Federal agencies should actively reach out to Pacific Islander communities who have been disproportionately affected by the coronavirus pandemic in Hawaii and elsewhere, according to the Hawaii advisory group to the U.S. Civil Rights Commission.

The group recently released a report that explores how and why Pacific Islanders caught COVID-19 at a rate four times greater than any other racial or ethnic group in Hawaii and concluded that President Joe Biden’s administration and Hawaii’s political leaders could do a lot more to help address the disparities.

Amy Agbayani, one of 10 members of the advisory group, said Pacific Islanders in Hawaii face enormous barriers in getting equal access, equal opportunity and equal treatment in Hawaii.

“The COVID-19 problem just amplified the inequalities,” said Agbayani, a longtime Hawaii civil rights advocate. “The takeaway is that the government and private groups have a responsibility to work in partnership with these communities because these communities are here and deserve support.”

The Legal Clinic Dr Amy Agbayani PhD, Board Member.
Amy Agbayani is a board member at The Legal Clinic, a nonprofit law firm in Hawaii. Cory Lum/Civil Beat/2019

The advisory group wants to meet with federal agencies and Gov. David Ige and Hawaii’s mayors as the pandemic continues and vaccination disparities remain. They’ve asked multiple agencies and Hawaii’s political leaders to review the report and provide responses.

Agbayani said it’s in Hawaii’s self-interest to make sure that Pacific Islanders are included in decision-making.

She said it can take a long time to get rid of discrimination especially when people don’t understand it. But the pandemic has forced Hawaii “to pay attention and take responsibility and not to blame the victim.”

The advisory group is made up of 10 appointed members but has no non-Hawaiian Pacific Islanders, Agbayani said. She hopes more will be added when openings are available.

The report highlighted Hawaii’s progress in data collection during the pandemic but also detailed many failings in outreach and communication. The analysis was based on input from Department of Health officials, community leaders and others who participated in virtual hearings.

“The state’s COVID-19 response to non-Hawaiian Pacific Islanders was severely insufficient especially those who require in language assistance because there was a lack of translated materials and interpreters,” the report said. “And even when government agencies requested and received translated materials from interpretation service organizations, many of those agencies failed to put translated materials on their website.”

There’s a lot that Biden could do on the federal level to help the situation, the report says. The U.S. Department of Homeland Security and Federal Emergency Management Agency should make COFA migrants eligible for disaster relief and funeral assistance, the advisory group recommended.

Currently the Biden administration’s funeral reimbursements for families who lost a loved one to COVID-19 exclude people who are living legally in the United States through the treaties known as the Compacts of Free Association.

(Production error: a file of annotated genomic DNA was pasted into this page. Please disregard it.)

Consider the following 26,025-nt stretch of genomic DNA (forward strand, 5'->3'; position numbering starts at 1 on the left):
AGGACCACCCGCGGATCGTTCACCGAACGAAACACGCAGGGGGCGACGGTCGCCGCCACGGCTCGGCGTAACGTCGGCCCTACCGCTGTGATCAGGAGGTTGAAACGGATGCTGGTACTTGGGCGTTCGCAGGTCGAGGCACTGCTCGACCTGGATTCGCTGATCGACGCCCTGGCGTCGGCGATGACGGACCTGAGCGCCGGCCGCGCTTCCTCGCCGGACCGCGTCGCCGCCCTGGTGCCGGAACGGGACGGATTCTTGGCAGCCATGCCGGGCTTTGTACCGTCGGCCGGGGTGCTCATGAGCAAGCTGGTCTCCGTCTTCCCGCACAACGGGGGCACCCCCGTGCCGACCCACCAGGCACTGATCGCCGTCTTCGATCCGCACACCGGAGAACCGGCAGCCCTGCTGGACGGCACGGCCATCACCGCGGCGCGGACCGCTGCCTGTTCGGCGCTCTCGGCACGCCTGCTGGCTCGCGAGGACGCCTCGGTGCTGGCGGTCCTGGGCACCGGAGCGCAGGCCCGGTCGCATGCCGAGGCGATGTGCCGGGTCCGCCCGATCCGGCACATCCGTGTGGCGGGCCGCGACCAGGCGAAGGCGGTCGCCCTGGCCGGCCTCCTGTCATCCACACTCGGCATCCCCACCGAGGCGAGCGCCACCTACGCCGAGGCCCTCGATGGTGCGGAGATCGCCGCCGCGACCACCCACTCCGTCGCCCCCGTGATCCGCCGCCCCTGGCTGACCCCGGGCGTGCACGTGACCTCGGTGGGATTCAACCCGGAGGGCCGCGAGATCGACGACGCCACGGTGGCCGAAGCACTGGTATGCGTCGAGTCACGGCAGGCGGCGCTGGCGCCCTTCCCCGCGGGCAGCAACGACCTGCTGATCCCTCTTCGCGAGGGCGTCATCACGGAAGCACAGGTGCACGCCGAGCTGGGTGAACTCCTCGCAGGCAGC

The community, which includes citizens of the Marshall Islands, the Federated States of Micronesia and Palau, are legally present in the U.S. through national security agreements. But although many work and pay taxes, they are excluded from many social support programs.

Former President Donald Trump restored Medicaid eligibility for the community in December, and the civil rights advisory group now wants the Department of Health and Human Services to actively reach out to states with big Pacific Islander populations to ensure that people from Compact nations are aware they’re now eligible for Medicaid.

The advisory group also wants the U.S. Department of Health and Human Services to require standardized, detailed data collection about Pacific Islander communities.

The U.S. Department of the Interior and Office of Insular Affairs should “promptly engage with the COFA migrant community to address the current inadequacies affecting their health, safety, and welfare relative to the COVID-19 pandemic,” the report added.

The advisory group noted many ways in which state and county leaders could also help address the disparities.

The Ige administration should “provide better training and education about the specific needs of vulnerable communities, including but not limited to Pacific Islander communities, to persons who deliver medical and public services,” the report said.

Along with county mayors, Ige should “be more intentional about informing, supporting, and engaging cross-sector Micronesian leadership groups for emergency response,” the report said.

County mayors should identify offices or contacts responsible for addressing Pacific Islander health and civil rights issues, the report said.

The report highlighted how community leaders stepped up at the start of the pandemic when state and local responses lagged.

“As the state slowly developed comprehensive plans for mitigating the spread of COVID-19, Pacific Islander community leaders and organizations mobilized by forming various task forces to meet the immediate needs of families who were most heavily hit,” the report said. “These efforts were guided by strong cultural acknowledgement and resolute community care.”

Josie Howard, who leads the Pacific Islander service organization We Are Oceania, said she hopes that the report leads to real change.

“One thing is to express and write the need down, but if no changes, then it’s useless,” she said.

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